Was EA trying to cripple THQ’s chances of survival?
When THQ’s fortunes were in serious decline, but before anybody outside the company knew how bad things were, THQ started looking for alternate revenue streams. One possibility was to sell itself to EA, using its UFC licensing deal with Zuffa as a bargaining chip. EA was keen to get its hands on the UFC license, and THQ figured it was better off as an EA subsidiary than in bankruptcy. Except that never happened; EA claimed disinterest. Soon after the EA discussions Zuffa found out about THQ’s perilous financial position, and threatened to pull the plug on the UFC deal. THQ’s fortunes plummeted to the bottom, and bankruptcy became inevitable. How did Zuffa find out? EA told Zuffa, THQ alleges, and now THQ wants either the UFC rights or fair value for same, plus interest.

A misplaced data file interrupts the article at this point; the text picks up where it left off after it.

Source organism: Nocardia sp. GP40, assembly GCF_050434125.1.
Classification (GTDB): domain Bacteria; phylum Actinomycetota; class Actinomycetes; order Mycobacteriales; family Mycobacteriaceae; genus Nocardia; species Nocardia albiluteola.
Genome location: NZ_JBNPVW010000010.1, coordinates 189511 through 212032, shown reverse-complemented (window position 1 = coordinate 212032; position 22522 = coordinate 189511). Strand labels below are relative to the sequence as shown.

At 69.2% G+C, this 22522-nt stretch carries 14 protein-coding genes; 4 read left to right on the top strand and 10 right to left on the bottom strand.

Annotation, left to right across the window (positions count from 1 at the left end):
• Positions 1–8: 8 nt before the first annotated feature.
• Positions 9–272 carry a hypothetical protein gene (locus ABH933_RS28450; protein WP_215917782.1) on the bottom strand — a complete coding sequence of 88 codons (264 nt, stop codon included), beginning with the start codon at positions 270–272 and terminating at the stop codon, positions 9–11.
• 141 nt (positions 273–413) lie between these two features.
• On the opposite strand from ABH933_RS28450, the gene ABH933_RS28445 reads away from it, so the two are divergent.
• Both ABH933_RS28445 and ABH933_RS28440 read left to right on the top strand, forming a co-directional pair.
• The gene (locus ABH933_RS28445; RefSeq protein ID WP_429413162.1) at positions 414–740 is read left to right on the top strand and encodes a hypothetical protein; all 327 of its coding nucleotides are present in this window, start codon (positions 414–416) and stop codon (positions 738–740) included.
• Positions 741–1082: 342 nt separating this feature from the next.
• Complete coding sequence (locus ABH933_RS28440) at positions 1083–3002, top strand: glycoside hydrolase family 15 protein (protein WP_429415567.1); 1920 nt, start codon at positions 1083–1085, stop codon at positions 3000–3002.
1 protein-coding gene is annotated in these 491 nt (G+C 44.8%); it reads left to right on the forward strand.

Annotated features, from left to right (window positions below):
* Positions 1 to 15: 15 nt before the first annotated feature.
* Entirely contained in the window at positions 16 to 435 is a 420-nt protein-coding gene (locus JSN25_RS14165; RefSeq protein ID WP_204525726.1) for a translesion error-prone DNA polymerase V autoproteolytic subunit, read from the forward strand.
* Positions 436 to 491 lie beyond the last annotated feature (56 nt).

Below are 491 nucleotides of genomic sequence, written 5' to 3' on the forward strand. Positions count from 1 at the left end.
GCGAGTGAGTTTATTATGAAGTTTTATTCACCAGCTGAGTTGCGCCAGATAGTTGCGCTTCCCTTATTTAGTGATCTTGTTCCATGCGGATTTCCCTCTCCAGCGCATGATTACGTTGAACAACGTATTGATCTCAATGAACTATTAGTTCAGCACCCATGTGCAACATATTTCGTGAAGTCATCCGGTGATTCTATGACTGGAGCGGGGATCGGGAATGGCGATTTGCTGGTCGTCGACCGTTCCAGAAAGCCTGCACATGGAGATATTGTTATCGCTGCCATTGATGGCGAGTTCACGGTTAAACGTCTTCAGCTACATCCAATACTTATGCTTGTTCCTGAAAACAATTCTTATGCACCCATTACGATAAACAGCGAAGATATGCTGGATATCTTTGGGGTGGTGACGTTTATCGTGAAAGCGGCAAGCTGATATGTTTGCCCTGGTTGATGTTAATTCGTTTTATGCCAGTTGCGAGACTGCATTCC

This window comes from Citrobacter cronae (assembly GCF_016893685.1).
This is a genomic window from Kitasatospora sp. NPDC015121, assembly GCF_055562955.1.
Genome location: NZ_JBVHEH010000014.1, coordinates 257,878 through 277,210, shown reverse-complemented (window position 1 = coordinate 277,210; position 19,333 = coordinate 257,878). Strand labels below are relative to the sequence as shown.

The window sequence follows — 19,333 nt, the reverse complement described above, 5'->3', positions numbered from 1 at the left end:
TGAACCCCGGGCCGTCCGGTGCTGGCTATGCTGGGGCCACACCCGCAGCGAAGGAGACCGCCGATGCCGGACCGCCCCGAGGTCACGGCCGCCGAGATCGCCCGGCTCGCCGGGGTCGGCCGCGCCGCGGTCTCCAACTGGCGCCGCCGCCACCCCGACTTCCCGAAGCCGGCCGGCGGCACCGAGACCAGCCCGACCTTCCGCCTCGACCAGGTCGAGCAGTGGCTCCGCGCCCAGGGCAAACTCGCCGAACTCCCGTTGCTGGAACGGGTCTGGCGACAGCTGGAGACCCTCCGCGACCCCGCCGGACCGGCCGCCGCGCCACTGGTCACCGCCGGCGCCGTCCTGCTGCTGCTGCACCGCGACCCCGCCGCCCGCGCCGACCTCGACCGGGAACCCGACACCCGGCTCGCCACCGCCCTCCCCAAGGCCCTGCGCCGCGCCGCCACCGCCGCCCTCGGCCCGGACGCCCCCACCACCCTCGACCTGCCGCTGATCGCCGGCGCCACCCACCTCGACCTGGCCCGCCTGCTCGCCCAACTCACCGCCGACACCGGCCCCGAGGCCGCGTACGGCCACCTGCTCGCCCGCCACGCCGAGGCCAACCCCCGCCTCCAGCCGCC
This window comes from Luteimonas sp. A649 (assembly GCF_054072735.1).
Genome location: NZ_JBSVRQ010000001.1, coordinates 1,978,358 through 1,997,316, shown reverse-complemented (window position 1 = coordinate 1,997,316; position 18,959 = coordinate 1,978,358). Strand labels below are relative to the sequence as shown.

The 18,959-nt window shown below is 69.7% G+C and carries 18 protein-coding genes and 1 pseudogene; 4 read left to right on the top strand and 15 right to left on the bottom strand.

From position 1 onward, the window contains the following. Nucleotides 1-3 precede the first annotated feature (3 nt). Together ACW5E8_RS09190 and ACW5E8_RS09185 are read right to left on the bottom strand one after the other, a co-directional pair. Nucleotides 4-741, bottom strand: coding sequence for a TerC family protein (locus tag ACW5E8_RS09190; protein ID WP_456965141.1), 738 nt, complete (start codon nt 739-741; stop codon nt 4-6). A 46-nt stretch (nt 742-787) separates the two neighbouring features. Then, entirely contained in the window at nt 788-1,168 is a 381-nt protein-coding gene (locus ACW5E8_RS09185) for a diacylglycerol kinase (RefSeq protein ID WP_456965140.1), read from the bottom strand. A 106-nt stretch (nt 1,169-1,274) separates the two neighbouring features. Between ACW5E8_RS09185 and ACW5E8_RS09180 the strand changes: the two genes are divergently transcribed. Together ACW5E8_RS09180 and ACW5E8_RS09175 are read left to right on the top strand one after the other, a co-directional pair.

Yes, for those of you paying attention to the THQ saga, this is yet another round in the Zuffa vs THQ cage match; Zuffa’s one of the companies claiming cash – $1.9 million in unpaid royalties – from THQ’s corpse. THQ alleges that EA used its intimate knowledge of THQ’s finances – “which derived from EA’s confidential data room access during the search for a strategic acquirer,” according to court documents – to engineer THQ’s collapse, in order to snatch the UFC license out from the wreckage. The final sting in the tail came after the termination of the license and its transfer to EA. “THQ was required by the Settlement License to issue a press release congratulating EA on acquiring the UFC license from Zuffa,” says the complaint.
Among the relief sought by THQ is a pointed riposte to that press release: THQ wants EA declared as the trustee of the UFC Franchise for the benefit of THQ, effectively giving THQ the benefit of EA’s UFC deal.